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Meeting Abstract

Heart failure patients show increase of white matter lesions in MRI-imaging: LIFE-Adult-Study


Villringer,  Arno
Department Neurology, MPI for Human Cognitive and Brain Sciences, Max Planck Society;

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Stegmann, T., Chu, M. L., Villringer, A., Laufs, U., Loeffler, M., Zeynalova, S., et al. (2019). Heart failure patients show increase of white matter lesions in MRI-imaging: LIFE-Adult-Study. European Heart Journal, 40(Suppl. 1): P3557, 2166-2166. doi:10.1093/eurheartj/ehz745.0420.

Cite as: https://hdl.handle.net/21.11116/0000-0005-C744-E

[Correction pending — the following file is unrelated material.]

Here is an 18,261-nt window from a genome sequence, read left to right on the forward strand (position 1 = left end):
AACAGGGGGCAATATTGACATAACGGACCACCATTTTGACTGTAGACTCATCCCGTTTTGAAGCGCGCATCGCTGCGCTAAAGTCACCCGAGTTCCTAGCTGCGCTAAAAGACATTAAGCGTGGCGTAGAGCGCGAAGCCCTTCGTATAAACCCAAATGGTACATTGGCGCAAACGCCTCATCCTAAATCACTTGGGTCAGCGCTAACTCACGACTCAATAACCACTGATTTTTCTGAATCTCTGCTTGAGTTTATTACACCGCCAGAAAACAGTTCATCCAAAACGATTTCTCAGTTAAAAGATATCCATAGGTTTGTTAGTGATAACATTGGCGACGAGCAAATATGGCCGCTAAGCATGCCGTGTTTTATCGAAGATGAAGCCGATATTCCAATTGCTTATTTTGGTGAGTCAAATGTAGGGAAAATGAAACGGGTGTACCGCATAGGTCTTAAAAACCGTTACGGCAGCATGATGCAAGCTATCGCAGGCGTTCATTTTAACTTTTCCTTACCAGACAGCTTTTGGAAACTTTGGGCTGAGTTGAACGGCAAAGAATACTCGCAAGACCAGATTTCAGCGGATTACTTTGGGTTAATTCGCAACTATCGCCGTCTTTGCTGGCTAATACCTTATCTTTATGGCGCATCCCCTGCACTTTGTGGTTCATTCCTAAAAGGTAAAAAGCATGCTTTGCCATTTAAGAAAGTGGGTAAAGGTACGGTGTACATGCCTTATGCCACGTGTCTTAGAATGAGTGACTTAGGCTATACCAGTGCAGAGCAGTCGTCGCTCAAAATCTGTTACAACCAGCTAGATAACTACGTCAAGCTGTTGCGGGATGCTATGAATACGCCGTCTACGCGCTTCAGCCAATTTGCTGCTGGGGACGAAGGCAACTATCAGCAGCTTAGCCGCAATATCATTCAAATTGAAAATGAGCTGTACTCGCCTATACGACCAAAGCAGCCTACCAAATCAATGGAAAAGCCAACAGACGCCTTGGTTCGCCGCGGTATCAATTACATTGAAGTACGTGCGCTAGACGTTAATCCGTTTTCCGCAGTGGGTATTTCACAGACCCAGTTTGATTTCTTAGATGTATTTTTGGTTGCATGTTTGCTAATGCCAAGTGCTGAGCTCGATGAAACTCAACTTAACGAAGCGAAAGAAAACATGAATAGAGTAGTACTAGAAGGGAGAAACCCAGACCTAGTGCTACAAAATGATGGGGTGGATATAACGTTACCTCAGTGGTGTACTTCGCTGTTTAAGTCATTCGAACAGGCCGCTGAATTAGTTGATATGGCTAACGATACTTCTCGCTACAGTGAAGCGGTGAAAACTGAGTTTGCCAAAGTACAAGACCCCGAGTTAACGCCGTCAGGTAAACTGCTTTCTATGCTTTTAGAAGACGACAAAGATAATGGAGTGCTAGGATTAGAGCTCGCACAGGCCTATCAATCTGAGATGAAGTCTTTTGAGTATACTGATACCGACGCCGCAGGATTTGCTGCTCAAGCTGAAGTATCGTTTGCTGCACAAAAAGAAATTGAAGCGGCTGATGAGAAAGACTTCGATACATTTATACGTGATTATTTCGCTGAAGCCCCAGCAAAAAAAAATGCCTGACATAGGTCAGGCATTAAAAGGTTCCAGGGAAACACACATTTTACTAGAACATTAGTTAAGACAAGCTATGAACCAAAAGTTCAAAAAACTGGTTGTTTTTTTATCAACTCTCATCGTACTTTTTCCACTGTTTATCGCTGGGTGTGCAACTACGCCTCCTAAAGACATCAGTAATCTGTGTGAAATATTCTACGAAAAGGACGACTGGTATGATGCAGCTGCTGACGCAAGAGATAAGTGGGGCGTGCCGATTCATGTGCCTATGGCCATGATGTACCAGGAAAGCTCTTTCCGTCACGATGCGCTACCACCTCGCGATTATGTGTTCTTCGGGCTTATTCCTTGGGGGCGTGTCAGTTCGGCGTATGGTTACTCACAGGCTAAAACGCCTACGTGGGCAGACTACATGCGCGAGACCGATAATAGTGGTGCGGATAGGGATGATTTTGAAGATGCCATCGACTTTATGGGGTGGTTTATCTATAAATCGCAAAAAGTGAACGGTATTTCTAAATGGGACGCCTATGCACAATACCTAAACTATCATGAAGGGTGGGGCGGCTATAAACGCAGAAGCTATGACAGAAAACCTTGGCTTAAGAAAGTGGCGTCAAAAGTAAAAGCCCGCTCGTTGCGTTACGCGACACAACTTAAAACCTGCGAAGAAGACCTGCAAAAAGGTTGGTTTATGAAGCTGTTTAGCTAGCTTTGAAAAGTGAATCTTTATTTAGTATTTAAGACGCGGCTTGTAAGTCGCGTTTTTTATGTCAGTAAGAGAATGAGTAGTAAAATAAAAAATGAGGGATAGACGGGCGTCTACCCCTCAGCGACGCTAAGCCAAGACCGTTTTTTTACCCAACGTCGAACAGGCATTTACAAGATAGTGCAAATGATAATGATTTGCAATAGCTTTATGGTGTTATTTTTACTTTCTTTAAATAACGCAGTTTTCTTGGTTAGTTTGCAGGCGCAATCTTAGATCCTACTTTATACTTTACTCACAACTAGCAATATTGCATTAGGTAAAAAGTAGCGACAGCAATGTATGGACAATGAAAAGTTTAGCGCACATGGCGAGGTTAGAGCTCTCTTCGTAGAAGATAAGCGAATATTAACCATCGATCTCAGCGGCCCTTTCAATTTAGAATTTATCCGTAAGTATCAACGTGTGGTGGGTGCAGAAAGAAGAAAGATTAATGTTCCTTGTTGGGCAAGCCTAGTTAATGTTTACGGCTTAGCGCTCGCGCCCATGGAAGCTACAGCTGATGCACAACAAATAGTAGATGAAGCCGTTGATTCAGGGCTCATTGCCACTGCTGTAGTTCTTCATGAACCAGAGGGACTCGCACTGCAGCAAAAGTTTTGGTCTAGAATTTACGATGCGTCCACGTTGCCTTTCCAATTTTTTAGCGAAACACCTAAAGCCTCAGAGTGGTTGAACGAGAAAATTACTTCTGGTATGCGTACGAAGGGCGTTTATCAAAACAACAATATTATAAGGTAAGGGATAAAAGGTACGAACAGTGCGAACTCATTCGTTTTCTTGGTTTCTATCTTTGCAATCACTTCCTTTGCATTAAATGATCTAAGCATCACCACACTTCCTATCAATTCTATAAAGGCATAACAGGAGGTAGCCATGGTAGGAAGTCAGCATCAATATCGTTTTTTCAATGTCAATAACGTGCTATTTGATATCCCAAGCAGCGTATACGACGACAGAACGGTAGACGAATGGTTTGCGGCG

Background Heart Failure (HF) is a risk factor for stroke and dementia and is associated with cognitive impairment. However, whether or not HF is directly linked to structural brain changes is unknown. White matter lesions (WML) are common structural alterations in the white matter of the brain and their prevalence increases with age. They are associated with cerebral ischemia and cognitive dysfunction. However, there are only a few reports on HF and WML. Purpose We hypothesized that the presence and duration of heart failure are associated with WML. Methods LIFE Adult is a population-based study whose participants are a representative sample of the city of Leipzig, Germany (approximately 580,000 inhabitants). All study participants (18–80 years of age) underwent an extensive core assessment program (5–6 h) including structured medical interviews, medical and psychological questionnaires, physical examination and bio specimen collection. A subgroup of 2490 participants additionally underwent cerebral MRI (cMRI). The Fazekas Score was used for the classification of the WML (none or mild WML versus moderate or severe WML). Raters were blinded to other medical information of study participants. History of HF and other diseases were ascertained as part of the self-reported medical history questionnaire. Results Mean age was 64 years and 46% were female. On univariate analysis age, troponin T, NT-proBNP, body mass index, history of acute myocardial infarction, stroke, HF and diabetes were positively associated with WML. On multivariate analysis, only age, hypertension, stroke and HF were associated with WML. Interestingly, the Odd's ratio (OR) for HF was 2.5 (95% confidence interval (CI) 1.1; 5.6) and numerically higher than the OR for stroke (OR 2.0 (95% CI 1.0; 3.8)). Additionally, the OR increased with longer duration of HF (OR 1.3 for HF-duration <3 years, OR 1.7 for HF 4–6 years duration and OR 2.9 for HF-diagnosis >6 years). Conclusion HF is independently associated with structural brain damage, i. e. WML. Future research is needed to elaborate whether WML could be a therapeutic target for treatment targeting cognitive decline in HF.